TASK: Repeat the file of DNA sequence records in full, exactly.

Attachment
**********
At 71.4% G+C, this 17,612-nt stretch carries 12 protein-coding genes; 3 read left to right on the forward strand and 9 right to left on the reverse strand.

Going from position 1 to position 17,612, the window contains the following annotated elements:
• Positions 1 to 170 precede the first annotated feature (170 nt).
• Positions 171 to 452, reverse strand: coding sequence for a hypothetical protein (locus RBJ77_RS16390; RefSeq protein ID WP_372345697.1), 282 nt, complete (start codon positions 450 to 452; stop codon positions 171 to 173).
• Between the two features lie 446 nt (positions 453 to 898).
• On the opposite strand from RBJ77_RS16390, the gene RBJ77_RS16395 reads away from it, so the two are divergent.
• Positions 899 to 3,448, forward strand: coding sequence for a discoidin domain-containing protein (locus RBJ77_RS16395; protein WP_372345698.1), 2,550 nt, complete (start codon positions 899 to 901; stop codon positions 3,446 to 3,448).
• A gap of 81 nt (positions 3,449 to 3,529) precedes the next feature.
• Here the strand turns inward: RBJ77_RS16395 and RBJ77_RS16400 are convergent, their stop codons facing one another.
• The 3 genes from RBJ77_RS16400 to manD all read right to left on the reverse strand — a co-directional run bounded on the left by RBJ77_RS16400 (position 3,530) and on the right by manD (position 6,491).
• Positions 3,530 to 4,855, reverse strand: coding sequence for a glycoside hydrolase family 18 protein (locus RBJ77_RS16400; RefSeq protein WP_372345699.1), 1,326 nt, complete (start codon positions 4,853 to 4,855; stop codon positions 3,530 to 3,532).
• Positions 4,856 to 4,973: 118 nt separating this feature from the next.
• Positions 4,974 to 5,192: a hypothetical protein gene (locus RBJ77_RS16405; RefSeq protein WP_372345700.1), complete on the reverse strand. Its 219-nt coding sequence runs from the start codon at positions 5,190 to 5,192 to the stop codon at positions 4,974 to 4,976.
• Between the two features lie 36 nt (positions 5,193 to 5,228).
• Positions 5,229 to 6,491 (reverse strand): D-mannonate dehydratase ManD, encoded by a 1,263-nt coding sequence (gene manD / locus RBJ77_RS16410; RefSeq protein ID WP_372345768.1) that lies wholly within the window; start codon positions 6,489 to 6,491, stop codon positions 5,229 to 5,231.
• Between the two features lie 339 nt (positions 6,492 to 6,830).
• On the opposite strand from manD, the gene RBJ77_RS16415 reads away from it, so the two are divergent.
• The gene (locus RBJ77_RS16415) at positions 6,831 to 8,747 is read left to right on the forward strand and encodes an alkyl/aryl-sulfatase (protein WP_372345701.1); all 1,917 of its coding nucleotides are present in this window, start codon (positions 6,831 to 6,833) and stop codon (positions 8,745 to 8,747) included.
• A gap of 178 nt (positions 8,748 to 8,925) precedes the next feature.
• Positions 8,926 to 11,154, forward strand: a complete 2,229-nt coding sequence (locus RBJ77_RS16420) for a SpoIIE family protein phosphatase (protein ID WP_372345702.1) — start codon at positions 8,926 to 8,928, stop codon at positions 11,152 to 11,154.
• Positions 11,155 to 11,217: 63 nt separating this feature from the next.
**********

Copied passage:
At 71.4% G+C, this 17,612-nt stretch carries 12 protein-coding genes; 3 read left to right on the forward strand and 9 right to left on the reverse strand.

Going from position 1 to position 17,612, the window contains the following annotated elements:
• Positions 1 to 170 precede the first annotated feature (170 nt).
• Positions 171 to 452, reverse strand: coding sequence for a hypothetical protein (locus RBJ77_RS16390; RefSeq protein ID WP_372345697.1), 282 nt, complete (start codon positions 450 to 452; stop codon positions 171 to 173).
• Between the two features lie 446 nt (positions 453 to 898).
• On the opposite strand from RBJ77_RS16390, the gene RBJ77_RS16395 reads away from it, so the two are divergent.
• Positions 899 to 3,448, forward strand: coding sequence for a discoidin domain-containing protein (locus RBJ77_RS16395; protein WP_372345698.1), 2,550 nt, complete (start codon positions 899 to 901; stop codon positions 3,446 to 3,448).
• A gap of 81 nt (positions 3,449 to 3,529) precedes the next feature.
• Here the strand turns inward: RBJ77_RS16395 and RBJ77_RS16400 are convergent, their stop codons facing one another.
• The 3 genes from RBJ77_RS16400 to manD all read right to left on the reverse strand — a co-directional run bounded on the left by RBJ77_RS16400 (position 3,530) and on the right by manD (position 6,491).
• Positions 3,530 to 4,855, reverse strand: coding sequence for a glycoside hydrolase family 18 protein (locus RBJ77_RS16400; RefSeq protein WP_372345699.1), 1,326 nt, complete (start codon positions 4,853 to 4,855; stop codon positions 3,530 to 3,532).
• Positions 4,856 to 4,973: 118 nt separating this feature from the next.
• Positions 4,974 to 5,192: a hypothetical protein gene (locus RBJ77_RS16405; RefSeq protein WP_372345700.1), complete on the reverse strand. Its 219-nt coding sequence runs from the start codon at positions 5,190 to 5,192 to the stop codon at positions 4,974 to 4,976.
• Between the two features lie 36 nt (positions 5,193 to 5,228).
• Positions 5,229 to 6,491 (reverse strand): D-mannonate dehydratase ManD, encoded by a 1,263-nt coding sequence (gene manD / locus RBJ77_RS16410; RefSeq protein ID WP_372345768.1) that lies wholly within the window; start codon positions 6,489 to 6,491, stop codon positions 5,229 to 5,231.
• Between the two features lie 339 nt (positions 6,492 to 6,830).
• On the opposite strand from manD, the gene RBJ77_RS16415 reads away from it, so the two are divergent.
• The gene (locus RBJ77_RS16415) at positions 6,831 to 8,747 is read left to right on the forward strand and encodes an alkyl/aryl-sulfatase (protein WP_372345701.1); all 1,917 of its coding nucleotides are present in this window, start codon (positions 6,831 to 6,833) and stop codon (positions 8,745 to 8,747) included.
• A gap of 178 nt (positions 8,748 to 8,925) precedes the next feature.
• Positions 8,926 to 11,154, forward strand: a complete 2,229-nt coding sequence (locus RBJ77_RS16420) for a SpoIIE family protein phosphatase (protein ID WP_372345702.1) — start codon at positions 8,926 to 8,928, stop codon at positions 11,152 to 11,154.
• Positions 11,155 to 11,217: 63 nt separating this feature from the next.